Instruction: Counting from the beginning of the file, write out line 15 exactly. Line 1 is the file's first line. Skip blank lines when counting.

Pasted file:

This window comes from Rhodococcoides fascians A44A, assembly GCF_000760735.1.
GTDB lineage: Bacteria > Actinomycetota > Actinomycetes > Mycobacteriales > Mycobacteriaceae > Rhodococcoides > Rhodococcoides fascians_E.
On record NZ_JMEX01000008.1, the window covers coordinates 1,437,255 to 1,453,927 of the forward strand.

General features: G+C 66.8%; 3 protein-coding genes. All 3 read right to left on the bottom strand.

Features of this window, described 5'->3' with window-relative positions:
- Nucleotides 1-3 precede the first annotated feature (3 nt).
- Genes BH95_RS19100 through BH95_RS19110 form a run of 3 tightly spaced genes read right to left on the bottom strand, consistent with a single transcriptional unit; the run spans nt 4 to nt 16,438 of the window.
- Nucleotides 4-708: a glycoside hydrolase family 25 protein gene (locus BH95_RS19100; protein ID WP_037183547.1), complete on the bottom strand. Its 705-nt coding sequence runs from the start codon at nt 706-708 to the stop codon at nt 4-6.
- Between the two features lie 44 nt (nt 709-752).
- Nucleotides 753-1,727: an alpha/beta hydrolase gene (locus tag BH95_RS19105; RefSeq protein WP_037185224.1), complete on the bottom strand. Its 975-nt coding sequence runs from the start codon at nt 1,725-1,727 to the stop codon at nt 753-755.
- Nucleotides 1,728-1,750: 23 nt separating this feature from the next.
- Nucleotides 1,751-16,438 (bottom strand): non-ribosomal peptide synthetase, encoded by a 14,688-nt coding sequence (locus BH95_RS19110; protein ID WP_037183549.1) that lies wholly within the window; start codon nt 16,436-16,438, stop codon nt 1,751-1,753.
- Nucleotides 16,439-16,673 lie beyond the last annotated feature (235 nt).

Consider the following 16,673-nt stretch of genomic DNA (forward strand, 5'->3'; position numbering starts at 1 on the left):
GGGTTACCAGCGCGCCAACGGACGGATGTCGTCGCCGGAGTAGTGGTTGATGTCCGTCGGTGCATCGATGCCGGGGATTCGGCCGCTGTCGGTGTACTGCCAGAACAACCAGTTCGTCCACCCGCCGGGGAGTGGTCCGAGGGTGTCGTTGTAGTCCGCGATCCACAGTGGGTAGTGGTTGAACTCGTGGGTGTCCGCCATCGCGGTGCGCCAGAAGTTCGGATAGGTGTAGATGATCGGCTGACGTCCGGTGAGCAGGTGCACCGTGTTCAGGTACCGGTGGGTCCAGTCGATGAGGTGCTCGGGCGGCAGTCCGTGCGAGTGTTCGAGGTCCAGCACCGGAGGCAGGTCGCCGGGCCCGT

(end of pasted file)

GGGTTACCAGCGCGCCAACGGACGGATGTCGTCGCCGGAGTAGTGGTTGATGTCCGTCGGTGCATCGATGCCGGGGATTCGGCCGCTGTCGGTGTACTGCCAGAACAACCAGTTCGTCCACCCGCCGGGGAGTGGTCCGAGGGTGTCGTTGTAGTCCGCGATCCACAGTGGGTAGTGGTTGAACTCGTGGGTGTCCGCCATCGCGGTGCGCCAGAAGTTCGGATAGGTGTAGATGATCGGCTGACGTCCGGTGAGCAGGTGCACCGTGTTCAGGTACCGGTGGGTCCAGTCGATGAGGTGCTCGGGCGGCAGTCCGTGCGAGTGTTCGAGGTCCAGCACCGGAGGCAGGTCGCCGGGCCCGT